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Marion County coach Montrell Irvin has had a first-hand look at the top four teams in the 17th District.
It hasn’t been a pleasant experience for Irvin’s Knights, who lost twice to Elizabethtown, once to Central Hardin in the Campbellsville University Holiday Classic, once at North Hardin and once on their home floor to John Hardin.
So which team stood out to Irvin? He didn’t have to ponder the question too long before making an emphatically case for the district’s top seed.
“By far, John Hardin is the most complete team,” Irvin said. “They have a strong inside game and their shooting from the outside is really good. They have speed and quickness at every spot. They keep coming at you defensively. They’re the complete team.”
That seems to be the consensus among coaches heading into the Boys’ 17th District Tournament.
John Hardin, which is ranked seventh and on a 15-game win streak, is the clear-cut favorite, especially after going 8-0 in district play this season.
“John Hardin is definitely the favorite, but I wouldn’t put all my money on one team,” Elizabethtown James Haire said.
Strange things have happened in the past. No. 1 seeds have lost in the semifi-nals. No. 2 seeds haven’t made the 5th Region Tournament.
Last year, the top-seeded Panthers lost to fourth-seeded North Hardin, 61-58. It should come with an asterisk as the Trojans weren’t a typical No. 4 seed. The Trojans returned three players from suspension prior to the postseason, which sparked a late-season run.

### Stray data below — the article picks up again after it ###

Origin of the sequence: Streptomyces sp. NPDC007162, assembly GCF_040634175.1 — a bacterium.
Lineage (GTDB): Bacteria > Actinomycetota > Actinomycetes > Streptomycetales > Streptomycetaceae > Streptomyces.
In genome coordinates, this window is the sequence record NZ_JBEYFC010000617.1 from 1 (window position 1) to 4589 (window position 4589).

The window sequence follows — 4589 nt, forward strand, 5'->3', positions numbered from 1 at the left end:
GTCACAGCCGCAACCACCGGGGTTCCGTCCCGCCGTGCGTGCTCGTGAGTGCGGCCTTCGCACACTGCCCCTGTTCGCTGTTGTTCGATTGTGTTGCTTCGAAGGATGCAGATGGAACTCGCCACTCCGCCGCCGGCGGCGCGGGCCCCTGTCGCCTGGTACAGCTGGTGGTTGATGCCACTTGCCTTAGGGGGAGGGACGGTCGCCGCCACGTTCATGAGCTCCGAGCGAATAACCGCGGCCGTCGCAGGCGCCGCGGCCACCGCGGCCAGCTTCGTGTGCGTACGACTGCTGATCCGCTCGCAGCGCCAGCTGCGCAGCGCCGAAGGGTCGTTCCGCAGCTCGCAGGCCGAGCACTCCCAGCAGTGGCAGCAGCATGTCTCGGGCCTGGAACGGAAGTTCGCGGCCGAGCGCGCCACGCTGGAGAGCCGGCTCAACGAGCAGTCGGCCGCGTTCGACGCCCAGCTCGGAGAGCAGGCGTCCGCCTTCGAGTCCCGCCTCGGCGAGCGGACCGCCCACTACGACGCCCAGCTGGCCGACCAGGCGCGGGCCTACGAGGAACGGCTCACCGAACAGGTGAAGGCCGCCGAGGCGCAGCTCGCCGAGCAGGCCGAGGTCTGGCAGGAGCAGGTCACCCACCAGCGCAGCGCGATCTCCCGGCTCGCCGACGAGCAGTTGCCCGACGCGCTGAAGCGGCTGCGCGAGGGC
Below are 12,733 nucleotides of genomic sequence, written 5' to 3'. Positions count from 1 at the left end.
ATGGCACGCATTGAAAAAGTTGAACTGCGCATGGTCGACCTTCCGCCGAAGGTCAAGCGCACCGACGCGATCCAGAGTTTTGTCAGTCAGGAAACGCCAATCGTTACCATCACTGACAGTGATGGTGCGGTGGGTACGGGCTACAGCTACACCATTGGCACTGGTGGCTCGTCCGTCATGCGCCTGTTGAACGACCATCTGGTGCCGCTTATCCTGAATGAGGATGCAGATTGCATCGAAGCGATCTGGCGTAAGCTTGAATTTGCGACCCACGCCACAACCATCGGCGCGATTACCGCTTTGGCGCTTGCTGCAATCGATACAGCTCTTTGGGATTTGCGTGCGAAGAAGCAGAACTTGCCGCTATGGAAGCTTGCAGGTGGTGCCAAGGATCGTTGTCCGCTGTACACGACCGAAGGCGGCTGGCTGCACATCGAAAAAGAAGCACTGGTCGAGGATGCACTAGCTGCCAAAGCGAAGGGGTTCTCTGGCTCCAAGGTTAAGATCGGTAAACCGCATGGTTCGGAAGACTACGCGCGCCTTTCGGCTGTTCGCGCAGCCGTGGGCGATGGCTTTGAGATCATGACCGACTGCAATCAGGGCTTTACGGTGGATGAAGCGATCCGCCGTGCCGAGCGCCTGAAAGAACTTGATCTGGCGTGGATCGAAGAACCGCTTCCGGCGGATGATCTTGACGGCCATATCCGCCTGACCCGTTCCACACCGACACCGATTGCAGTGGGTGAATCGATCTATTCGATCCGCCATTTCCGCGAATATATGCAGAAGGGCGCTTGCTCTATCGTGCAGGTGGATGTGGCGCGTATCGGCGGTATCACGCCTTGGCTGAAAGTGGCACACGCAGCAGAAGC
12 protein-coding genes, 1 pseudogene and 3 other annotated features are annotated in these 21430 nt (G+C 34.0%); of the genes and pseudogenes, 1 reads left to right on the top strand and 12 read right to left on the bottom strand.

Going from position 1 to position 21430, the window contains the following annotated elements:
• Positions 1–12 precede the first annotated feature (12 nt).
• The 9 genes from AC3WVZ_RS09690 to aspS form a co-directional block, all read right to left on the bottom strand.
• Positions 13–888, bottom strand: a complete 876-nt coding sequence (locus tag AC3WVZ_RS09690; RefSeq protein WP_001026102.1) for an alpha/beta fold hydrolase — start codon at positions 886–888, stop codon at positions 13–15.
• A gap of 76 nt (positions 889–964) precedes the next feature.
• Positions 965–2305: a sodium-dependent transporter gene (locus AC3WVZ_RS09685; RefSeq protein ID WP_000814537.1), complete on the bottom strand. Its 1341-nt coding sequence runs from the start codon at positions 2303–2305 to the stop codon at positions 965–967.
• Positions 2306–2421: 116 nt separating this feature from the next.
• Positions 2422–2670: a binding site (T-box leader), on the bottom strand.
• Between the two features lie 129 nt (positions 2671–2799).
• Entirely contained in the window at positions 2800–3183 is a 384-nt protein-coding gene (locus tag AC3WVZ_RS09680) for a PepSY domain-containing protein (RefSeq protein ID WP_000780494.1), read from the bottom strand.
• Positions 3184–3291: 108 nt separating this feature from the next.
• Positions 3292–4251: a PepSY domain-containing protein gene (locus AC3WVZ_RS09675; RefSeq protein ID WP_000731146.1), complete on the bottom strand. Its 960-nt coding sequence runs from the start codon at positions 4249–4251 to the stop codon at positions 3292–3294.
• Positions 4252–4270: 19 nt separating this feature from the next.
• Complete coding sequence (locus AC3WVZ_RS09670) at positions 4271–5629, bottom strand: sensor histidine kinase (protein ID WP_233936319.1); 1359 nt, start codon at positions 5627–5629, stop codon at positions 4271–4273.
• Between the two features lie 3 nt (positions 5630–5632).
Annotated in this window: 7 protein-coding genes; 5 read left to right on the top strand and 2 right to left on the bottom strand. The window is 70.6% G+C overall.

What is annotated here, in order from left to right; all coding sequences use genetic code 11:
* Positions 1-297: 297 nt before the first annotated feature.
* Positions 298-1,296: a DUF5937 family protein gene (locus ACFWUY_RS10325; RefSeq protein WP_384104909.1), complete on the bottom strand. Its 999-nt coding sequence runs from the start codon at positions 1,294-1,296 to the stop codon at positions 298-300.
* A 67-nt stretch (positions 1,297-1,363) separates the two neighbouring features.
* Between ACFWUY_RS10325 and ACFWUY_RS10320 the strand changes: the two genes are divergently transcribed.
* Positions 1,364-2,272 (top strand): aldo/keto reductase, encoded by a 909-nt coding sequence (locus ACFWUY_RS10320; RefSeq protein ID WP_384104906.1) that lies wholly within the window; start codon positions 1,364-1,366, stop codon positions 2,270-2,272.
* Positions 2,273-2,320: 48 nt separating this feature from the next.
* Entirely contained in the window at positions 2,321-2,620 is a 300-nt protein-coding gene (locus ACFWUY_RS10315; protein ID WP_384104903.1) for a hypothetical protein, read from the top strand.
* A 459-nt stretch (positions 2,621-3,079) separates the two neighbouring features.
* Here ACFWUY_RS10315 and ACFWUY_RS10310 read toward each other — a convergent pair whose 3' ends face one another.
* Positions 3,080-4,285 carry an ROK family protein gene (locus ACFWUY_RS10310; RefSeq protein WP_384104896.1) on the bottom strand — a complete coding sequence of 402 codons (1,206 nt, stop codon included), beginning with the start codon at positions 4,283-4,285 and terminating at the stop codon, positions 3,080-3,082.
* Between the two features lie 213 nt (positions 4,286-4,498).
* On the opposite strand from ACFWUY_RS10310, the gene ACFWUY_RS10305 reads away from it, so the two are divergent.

In 2011, third-seeded Elizabethtown blitzed the second-seeded Trojans, 58-44 be-fore going on to win the district tournament in a quadruple-overtime thriller. The Panthers did the same to second-seeded North Hardin in the 2008 district semifinals.
The 2007 tournament saw upsets in both semifinals. Fourth-seeded North Hardin, which won the tournament, stunned top-seeded Elizabethtown, while third-seeded John Hardin knocked off second-seeded Central Hardin.
“It’s one game and anything can happen on that night,” Central Hardin coach J.C. Wright said. “I don’t think you can be too comfortable playing in the 17th District. We’ve seen the last few years that anything can happen. It should be a great tournament.”
Prior to this recent stretch, getting one of the top two seeds used to be a benefit. Now coaches approach this tournament with a certain uneasy feeling.
“Strange things happen in basketball, especially this time of year,” North Hardin coach Ron Bevars said. “The seeds had held pretty consistent before 2007. Strange things happen. But you still try to treat it like other games you’ve played.”
Bardstown coach James Brewer played against the top four teams in the district, posting a 1-3 record. In an eight-day stretch, the Tigers lost to Elizabethtown, beat Central Hardin and fell to North Hardin.
“They’re all similar,” Brewer said. “They all play the 1-3-1 zone. That’s the first time we’ve seen that. They all play good defense. They are a lot alike in that regard.”
John Hardin coach Mark Wells said the teams are similar in another regard as well.